mo lai tau,

or “makes no sense.” With a vocabularly based on fine distinctions in tone and inflection, the Cantonese dialect is a treasure trove for a dedicated punster like Chow, and when he’s really cooking, even fans from Taiwan or the mainland can have a hard time keeping up.

In his early 20s Chow was accepted into a one-year training program offered by a Hong Kong TV station. “The studio wanted me to do action films,” he told one journalist. “But I’m lazy. It’s very hot in Hong Kong, and I didn’t want to fight. So I suggested, ‘What if I just do some chitchat instead, something funny?’ So I became a comedian.” But when that quote is read back to him, Chow shrugs it off, claiming now that an executive he auditioned with in 1982, for a job on the kiddie program

430 Space Shuttle,

“was the first person who thought I was funny. She was asking me very ordinary questions — ‘Do you like sports? Do you like children?’ — but whatever I said she would . . . ” Here he mimes the familiar Asian woman’s bashful gesture of covering the mouth to laugh. Then he throws his hands up in a helpless shrug, as if to say, “What could I do? It was my fate to be funny.”


Shaolin Soccer, Kung Fu Hustle

signals a conscious effort on Chow’s part to become more accessible to audiences outside Hong Kong, welcoming them in with shots that refer pointedly to

Road Runner

cartoons and

The Shining

(no prizes for spotting those), with sidelong glances toward

Gangs of New York, West Side Story, The Matrix, City Lights

and the Three Stooges. And while the towering set designs and the walleyed extras may recall the Terry Gilliam more-is-more aesthetic,

Kung Fu Hustle’s

deepest currents flow almost entirely from Hong Kong film culture — and not just from martial arts movies, but also from comedies and melodramas. And not just from movies, but also from the folk culture of the cities.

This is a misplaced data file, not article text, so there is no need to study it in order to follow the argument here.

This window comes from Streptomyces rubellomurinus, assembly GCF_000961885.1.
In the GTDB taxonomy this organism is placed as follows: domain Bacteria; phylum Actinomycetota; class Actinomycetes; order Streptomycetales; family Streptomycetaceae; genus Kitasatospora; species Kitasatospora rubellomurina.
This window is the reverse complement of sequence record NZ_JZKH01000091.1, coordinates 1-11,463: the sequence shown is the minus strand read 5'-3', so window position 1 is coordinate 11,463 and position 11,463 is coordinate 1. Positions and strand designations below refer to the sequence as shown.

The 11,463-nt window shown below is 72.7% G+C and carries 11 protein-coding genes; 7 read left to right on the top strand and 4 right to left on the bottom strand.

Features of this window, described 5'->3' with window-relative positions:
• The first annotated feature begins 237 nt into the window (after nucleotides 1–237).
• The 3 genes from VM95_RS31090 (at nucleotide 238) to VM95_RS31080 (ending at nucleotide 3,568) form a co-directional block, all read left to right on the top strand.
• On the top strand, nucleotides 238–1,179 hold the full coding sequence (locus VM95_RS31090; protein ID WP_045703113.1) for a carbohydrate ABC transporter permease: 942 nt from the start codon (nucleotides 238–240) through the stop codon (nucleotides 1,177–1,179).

What emerges unexpectedly as Stephen Chow talks about

Kung Fu Hustle

is how unexpectedly personal a film it is, how much of it is sketched directly from life — provided, of course, you first grant that for some of us movies are as much a part of life as anything else. The first movie star that Chow hero-worshipped as a boy was the martial-arts star Wang Yu, who headlined in

The Chinese Boxer

(1970), a landmark film in that it was one of the first to be nationalistic about authentic Chinese martial arts, which are used to trounce a team of (


) Japanese karate adepts. But Chow admits that he was first drawn to Wang Yu for an extraneous reason: “Because he looked just like my father. I was raised by my mom, and I missed my dad a lot, so I went to Wang Yu movies over and over again to see him.”

The apartment block in which Chow grew up, like the one in

Kung Fu Hustle,

had its own “hidden master” — “the old man next door, who was a street performer of martial arts, an acrobat. I am not sure, but I think that this was the beginning of my idea that you can’t always tell who the real masters are. The people who go around announcing how great they are, I think quite often they are not so great. My idea in

Kung Fu Hustle

was to show this by bringing back some of those older people . To look at them, you would never guess what they can do.”

But it was seeing Bruce Lee’s first solo vehicle, 1971’s

The Big Boss

(known in the U.S. as

Fists of Fury

), that really set Stephen Chow’s soul on fire: “The feeling was so strong in my chest, it was like an explosion. From that moment I wanted to be in movies — so that I could be like him.” Chow had seen earlier “flying swordsman” pictures, the cheesy black-and-white precursors of

Crouching Tiger, Hidden Dragon.

But the warriors in those movies had powers that bordered on the superhuman. It did not occur to very many kids in the audience that they could go and do likewise. Wang Yu and Bruce Lee, on the other hand, with their down-to-earth, two-fisted style, seemed marginally more accessible.

“What Bruce Lee inspires,” Chow says, “is not only to do what he does, but to


like him. It was his spirit, his confidence, his pride.”

Suddenly, the 2,000-square-foot family apartment of Chow’s childhood (five people sharing two bedrooms) began to seem cramped and confining. When Chow, who had saved his pocket money for months so that he could buy a punching bag, began home training, he could barely throw a kick without clobbering a relative. Obviously he needed a bigger space in which his ambitions could expand.

Eventually, he found it.